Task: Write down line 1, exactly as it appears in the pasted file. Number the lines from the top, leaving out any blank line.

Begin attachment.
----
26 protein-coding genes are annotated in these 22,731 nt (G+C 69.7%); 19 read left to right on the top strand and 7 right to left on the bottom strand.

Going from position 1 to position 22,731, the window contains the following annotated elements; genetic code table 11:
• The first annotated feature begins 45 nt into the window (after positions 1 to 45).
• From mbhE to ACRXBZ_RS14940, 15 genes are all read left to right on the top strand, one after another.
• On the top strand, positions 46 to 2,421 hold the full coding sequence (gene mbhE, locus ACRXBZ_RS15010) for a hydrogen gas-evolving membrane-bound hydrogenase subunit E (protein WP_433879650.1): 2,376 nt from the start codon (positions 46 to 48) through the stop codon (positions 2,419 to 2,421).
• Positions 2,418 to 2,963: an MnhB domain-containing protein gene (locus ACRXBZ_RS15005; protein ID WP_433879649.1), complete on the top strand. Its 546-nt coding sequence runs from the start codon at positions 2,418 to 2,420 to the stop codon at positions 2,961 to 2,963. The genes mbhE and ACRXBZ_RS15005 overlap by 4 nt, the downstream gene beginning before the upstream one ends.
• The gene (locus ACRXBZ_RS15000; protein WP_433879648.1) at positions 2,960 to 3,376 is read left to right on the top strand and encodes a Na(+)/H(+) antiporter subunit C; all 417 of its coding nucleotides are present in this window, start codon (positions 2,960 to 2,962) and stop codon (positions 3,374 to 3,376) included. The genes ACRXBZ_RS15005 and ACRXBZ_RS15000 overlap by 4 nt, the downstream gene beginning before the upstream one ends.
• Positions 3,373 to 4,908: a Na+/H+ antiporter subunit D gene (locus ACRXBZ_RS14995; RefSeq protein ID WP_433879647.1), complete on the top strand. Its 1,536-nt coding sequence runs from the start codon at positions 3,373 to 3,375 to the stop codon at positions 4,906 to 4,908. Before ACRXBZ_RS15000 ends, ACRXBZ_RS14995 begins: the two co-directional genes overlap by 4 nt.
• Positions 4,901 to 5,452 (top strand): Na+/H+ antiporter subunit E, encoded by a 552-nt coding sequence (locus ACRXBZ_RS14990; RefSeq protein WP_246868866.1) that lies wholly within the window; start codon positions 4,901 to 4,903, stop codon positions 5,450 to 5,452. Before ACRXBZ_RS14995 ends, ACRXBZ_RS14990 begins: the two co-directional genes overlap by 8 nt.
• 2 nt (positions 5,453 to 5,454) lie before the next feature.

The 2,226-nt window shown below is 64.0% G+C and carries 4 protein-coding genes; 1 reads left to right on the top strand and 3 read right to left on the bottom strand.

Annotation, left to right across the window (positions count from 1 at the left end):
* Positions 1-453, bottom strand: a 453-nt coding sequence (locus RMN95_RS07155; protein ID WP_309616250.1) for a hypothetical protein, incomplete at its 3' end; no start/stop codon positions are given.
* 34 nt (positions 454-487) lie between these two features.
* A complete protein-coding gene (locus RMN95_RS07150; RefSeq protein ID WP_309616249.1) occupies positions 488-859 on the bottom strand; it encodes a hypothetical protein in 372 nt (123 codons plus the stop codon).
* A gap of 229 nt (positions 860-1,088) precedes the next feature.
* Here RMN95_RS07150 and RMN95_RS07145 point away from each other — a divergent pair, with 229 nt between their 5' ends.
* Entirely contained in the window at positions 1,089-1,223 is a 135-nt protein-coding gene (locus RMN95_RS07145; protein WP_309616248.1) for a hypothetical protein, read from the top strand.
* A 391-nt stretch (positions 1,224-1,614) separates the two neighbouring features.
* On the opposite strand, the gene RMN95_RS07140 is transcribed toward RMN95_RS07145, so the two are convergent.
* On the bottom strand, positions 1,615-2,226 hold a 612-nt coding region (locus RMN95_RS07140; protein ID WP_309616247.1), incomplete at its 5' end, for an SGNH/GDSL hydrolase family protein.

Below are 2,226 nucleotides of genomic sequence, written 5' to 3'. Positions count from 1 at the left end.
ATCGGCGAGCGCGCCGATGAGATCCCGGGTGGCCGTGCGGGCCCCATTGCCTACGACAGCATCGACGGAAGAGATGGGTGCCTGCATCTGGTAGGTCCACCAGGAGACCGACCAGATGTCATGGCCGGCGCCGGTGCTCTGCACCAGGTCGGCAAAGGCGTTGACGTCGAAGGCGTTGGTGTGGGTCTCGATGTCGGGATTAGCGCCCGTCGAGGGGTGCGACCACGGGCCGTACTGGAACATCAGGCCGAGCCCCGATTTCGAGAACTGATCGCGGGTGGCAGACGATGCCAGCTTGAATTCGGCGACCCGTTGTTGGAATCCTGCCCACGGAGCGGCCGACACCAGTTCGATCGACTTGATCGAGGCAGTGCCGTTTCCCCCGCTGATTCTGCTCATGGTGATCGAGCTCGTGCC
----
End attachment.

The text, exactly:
26 protein-coding genes are annotated in these 22,731 nt (G+C 69.7%); 19 read left to right on the top strand and 7 right to left on the bottom strand.